Home Equity Borrowing Still a Pretty Good Deal

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Not long ago, homes worked like giant credit cards. Home Equity Lines of Credit (HELOCs) helped borrowers cash in on the equity in the homes. Dan Wolfrum of Peoria, Ariz., bought his home at a foreclosure auction in 1991 for $51,000. At the time, the four-bedroom, two bath house on a peaceful cul-de-sac in the Phoenix area seemed like a no-brainer. As the value of his home skyrocketed in the decade that followed, Wolfrum observed


Not long ago, homes worked like giant credit cards. Home Equity Lines of Credit (HELOCs) helped borrowers cash in on the equity in the homes.

Dan Wolfrum of Peoria, Ariz., bought his home at a foreclosure auction in 1991 for $51,000. At the time, the four-bedroom, two bath house on a peaceful cul-de-sac in the Phoenix area seemed like a no-brainer.

As the value of his home skyrocketed in the decade that followed, Wolfrum observed fellow homeowners in his neighborhood take out home equity loans to finance swimming pools, SUVs and summer vacations. In the late 1990s, after divorcing and remarrying, the meat distributor salesman finally took the plunge and applied for his own home equity loan to pay for home renovations and a new car. A few more refinances and one loan consolidation later, Wolfrum owes $170,000 on his mortgage.

With foreclosures and short sales rampant in the Phoenix area, Wolfrum's house is now worth less than what he owes. His income in decline and retirement getting nearer, Wolfrum is now working with mortgage experts to lower his payments.

Wolfrum's now-familiar tale might lead one to conclude that home equity loans and home equity lines of credit (HELOCs) are at the top of the current list of homeowner no-nos. But that conclusion would be dead wrong.

Certainly banks have tightened their lending standards, due to declining housing markets nationwide. According to Equifax, the volume of new HELOCs created in November 2009 was $4.9 billion, less than a quarter of the amount created two years earlier, in November 2007. But rates remain at historic lows, around 5 percent for revolving credit HELOCs and just under 9 percent for fixed-rate home equity loans, according to Bankrate.com. Good luck finding credit cards with rates below those.

If you plan to brave the waters of home equity borrowing, here are a few current guidelines:

1. The first key to success is to use home equity borrowing in a sensible, educated way. A good general rule is to reserve it only for something that could be considered an investment, such as education or home improvements. Avoid quickly depreciating purchases such as cars, vacations, and big-screen TVs.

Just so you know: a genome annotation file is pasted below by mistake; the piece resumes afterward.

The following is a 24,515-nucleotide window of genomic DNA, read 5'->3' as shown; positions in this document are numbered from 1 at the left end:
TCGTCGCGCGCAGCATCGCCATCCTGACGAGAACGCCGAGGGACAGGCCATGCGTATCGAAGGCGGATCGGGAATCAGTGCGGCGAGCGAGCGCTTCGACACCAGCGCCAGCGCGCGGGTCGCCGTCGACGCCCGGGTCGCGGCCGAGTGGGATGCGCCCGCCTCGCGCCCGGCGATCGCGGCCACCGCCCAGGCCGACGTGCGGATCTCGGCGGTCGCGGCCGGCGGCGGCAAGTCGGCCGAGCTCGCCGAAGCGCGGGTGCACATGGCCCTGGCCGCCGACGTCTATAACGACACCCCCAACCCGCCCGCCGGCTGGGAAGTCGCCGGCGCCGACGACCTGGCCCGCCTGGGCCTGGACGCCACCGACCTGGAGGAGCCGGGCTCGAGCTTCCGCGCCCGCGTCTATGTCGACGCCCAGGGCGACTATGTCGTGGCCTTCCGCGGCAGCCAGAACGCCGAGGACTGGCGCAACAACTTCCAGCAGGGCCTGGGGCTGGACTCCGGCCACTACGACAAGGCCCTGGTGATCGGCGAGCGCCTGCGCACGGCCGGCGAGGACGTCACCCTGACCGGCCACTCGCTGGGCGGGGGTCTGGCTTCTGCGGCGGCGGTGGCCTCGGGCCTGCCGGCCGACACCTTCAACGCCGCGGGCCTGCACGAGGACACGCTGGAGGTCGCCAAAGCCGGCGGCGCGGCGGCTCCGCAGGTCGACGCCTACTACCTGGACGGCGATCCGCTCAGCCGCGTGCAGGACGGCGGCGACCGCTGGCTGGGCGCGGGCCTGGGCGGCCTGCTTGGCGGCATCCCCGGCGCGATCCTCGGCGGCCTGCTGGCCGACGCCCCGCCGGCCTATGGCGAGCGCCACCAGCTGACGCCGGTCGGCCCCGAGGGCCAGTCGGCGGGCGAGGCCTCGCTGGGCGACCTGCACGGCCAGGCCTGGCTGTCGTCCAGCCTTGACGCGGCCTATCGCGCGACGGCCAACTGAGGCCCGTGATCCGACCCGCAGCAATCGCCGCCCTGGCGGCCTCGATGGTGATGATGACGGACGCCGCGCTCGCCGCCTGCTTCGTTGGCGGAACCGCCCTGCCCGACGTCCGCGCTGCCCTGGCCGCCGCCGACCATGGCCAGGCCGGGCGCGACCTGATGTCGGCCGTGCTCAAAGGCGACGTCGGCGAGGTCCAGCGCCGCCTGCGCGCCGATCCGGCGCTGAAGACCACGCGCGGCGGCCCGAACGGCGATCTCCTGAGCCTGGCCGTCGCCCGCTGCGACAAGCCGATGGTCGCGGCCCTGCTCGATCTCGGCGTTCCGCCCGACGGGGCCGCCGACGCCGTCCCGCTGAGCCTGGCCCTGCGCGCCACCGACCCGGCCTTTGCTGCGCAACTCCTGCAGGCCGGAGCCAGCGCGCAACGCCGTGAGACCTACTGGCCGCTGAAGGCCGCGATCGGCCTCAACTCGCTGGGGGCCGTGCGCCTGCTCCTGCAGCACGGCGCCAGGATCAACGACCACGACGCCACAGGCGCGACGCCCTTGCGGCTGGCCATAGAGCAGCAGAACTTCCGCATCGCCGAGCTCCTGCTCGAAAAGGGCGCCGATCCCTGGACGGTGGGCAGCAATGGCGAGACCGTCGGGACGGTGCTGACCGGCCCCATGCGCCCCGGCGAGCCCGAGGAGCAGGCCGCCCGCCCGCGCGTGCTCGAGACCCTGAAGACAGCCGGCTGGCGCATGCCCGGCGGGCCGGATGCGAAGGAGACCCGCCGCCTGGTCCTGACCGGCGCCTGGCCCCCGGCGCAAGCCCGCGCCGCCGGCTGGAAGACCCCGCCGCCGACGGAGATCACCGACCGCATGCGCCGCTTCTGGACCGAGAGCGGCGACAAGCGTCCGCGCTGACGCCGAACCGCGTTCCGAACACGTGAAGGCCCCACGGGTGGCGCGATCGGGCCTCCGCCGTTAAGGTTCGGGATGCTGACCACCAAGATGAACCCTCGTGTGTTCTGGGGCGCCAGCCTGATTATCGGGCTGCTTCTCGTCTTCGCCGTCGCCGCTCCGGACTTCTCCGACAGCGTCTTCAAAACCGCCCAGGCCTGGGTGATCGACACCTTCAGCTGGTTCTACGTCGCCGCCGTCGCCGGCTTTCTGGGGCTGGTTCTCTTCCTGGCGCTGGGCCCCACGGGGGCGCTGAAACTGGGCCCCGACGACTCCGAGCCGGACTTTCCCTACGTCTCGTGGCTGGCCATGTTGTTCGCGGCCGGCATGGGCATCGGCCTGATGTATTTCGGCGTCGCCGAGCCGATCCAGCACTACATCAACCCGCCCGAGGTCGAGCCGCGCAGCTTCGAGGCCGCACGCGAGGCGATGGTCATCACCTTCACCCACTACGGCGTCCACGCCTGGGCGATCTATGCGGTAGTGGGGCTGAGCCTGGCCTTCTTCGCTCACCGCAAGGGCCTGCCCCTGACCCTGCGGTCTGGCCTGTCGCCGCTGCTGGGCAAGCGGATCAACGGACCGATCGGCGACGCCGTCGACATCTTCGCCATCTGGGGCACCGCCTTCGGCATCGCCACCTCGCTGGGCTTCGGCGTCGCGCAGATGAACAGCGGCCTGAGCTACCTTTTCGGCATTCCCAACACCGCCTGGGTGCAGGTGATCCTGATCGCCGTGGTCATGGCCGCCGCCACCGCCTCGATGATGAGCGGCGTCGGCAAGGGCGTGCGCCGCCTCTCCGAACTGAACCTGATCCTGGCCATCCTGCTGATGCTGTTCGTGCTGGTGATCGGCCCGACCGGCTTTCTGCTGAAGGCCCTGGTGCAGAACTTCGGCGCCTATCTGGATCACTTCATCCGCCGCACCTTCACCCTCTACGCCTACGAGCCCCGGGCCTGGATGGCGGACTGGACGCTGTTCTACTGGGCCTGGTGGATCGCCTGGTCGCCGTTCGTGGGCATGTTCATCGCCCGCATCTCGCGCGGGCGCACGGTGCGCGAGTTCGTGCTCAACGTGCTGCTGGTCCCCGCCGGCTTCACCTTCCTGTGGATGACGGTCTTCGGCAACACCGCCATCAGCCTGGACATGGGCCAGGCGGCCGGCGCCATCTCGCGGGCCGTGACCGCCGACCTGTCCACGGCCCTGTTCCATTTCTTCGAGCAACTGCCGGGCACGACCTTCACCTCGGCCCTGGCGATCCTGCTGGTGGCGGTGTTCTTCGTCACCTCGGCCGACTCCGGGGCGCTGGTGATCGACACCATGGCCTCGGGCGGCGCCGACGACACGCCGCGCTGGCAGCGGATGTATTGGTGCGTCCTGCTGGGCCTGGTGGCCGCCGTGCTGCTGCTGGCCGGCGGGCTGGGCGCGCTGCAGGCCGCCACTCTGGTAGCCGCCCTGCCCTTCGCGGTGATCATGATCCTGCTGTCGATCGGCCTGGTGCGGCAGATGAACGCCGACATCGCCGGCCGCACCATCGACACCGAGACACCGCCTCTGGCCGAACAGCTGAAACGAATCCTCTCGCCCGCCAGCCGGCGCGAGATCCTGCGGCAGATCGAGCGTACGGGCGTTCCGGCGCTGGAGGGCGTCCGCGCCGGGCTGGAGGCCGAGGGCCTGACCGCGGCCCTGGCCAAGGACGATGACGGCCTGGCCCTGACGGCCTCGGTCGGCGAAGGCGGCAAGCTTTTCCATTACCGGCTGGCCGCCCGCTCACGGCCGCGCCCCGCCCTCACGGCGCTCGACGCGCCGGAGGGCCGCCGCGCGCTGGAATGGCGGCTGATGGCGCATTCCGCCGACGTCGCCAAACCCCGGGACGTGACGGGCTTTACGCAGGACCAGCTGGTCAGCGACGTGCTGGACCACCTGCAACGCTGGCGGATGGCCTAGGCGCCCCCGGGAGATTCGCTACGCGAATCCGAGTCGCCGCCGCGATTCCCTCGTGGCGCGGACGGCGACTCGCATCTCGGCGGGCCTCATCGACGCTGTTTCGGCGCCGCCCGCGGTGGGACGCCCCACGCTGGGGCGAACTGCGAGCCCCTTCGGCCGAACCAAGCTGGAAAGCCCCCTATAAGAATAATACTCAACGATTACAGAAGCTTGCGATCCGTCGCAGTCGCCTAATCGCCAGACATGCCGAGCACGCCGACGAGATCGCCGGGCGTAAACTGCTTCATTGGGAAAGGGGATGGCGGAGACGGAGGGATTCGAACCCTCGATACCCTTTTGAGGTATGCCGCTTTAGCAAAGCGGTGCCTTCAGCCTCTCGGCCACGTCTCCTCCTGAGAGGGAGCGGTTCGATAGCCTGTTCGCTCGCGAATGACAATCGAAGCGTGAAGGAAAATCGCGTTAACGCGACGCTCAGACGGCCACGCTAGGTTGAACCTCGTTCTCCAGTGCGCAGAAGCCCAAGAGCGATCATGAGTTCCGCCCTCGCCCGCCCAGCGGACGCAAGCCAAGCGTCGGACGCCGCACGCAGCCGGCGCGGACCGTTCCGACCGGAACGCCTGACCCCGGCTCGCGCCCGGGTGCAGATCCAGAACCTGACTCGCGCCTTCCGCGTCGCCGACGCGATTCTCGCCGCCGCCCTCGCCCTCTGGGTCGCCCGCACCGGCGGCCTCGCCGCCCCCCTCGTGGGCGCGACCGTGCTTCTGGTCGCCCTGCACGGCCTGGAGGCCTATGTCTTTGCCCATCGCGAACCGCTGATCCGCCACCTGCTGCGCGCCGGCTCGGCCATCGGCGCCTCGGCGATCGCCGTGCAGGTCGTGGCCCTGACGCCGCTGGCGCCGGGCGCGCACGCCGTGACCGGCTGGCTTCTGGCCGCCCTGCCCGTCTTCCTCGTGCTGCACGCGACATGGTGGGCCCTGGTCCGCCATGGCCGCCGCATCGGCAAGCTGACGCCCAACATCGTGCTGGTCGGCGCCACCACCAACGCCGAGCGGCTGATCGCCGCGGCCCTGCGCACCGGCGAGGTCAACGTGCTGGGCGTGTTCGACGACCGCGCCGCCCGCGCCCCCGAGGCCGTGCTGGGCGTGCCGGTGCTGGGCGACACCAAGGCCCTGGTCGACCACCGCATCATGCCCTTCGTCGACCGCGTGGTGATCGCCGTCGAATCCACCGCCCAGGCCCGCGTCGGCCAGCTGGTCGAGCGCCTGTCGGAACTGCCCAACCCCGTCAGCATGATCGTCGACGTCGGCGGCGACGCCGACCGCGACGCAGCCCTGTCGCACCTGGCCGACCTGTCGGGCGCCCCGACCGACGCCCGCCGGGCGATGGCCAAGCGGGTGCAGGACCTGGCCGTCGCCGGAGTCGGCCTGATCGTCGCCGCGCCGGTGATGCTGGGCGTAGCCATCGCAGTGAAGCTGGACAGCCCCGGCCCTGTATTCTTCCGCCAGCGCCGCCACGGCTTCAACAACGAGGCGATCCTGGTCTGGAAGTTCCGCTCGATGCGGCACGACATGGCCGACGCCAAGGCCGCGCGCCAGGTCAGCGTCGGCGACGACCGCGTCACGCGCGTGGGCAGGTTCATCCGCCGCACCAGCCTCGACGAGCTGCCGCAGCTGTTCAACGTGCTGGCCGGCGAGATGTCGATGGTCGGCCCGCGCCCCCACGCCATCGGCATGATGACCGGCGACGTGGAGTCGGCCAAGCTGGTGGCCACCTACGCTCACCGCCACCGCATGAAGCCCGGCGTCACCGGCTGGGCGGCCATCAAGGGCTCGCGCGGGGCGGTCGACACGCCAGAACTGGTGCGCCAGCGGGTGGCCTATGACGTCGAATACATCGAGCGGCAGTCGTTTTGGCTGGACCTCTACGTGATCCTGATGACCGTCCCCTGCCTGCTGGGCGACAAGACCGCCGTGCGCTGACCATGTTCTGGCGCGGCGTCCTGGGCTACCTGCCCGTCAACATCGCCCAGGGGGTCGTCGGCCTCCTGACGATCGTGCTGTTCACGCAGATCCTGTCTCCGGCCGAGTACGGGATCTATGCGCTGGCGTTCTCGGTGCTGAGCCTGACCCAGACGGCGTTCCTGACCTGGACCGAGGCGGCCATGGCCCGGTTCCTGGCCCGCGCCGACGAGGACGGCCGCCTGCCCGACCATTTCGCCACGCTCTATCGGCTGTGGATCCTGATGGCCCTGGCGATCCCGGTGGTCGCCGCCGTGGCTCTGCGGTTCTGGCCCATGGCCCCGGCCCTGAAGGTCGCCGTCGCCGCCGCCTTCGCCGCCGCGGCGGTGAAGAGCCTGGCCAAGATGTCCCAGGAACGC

2. Do some serious comparison shopping before signing up with any particular bank or lending institution. These days, many major lenders aren't doing home equity deals, even with consumers with good credit. But some smaller, regional and online banks are. The trick is to find them and find the ones with the best rates. Ask around at local banks and do some searching on the Internet, as well. As always, an excellent credit score helps--over 740 is best.

3. Don't use your house as a piggy bank. A good example of this is not using home equity to pay down credit card debt. This is an easy way to fall into deeper debt without addressing the underlying problem--mainly, that you're spending too much to begin with. Even home improvements and tuition payments can drain your home dry if the spending limits aren't kept in check.

4. Finally, be careful to limit the size of your home equity loan. Avoid combined mortgage and home equity borrowing that leaves a cushion of less than 20 percent equity. If you owe more than 80 percent, you'll pay higher interest rates and eliminate a vital source of emergency funds. Besides, if housing prices continue to decline, you could find yourself "underwater," just like Dan Wolfrum.

Another issue to be watchful of is the increased difficulty homeowners with second mortgages are having in modifying their loans, though President Obama's recent bailout initiative regarding five states that have seen housing values drop more than 20 percent, may easy some of that pain.




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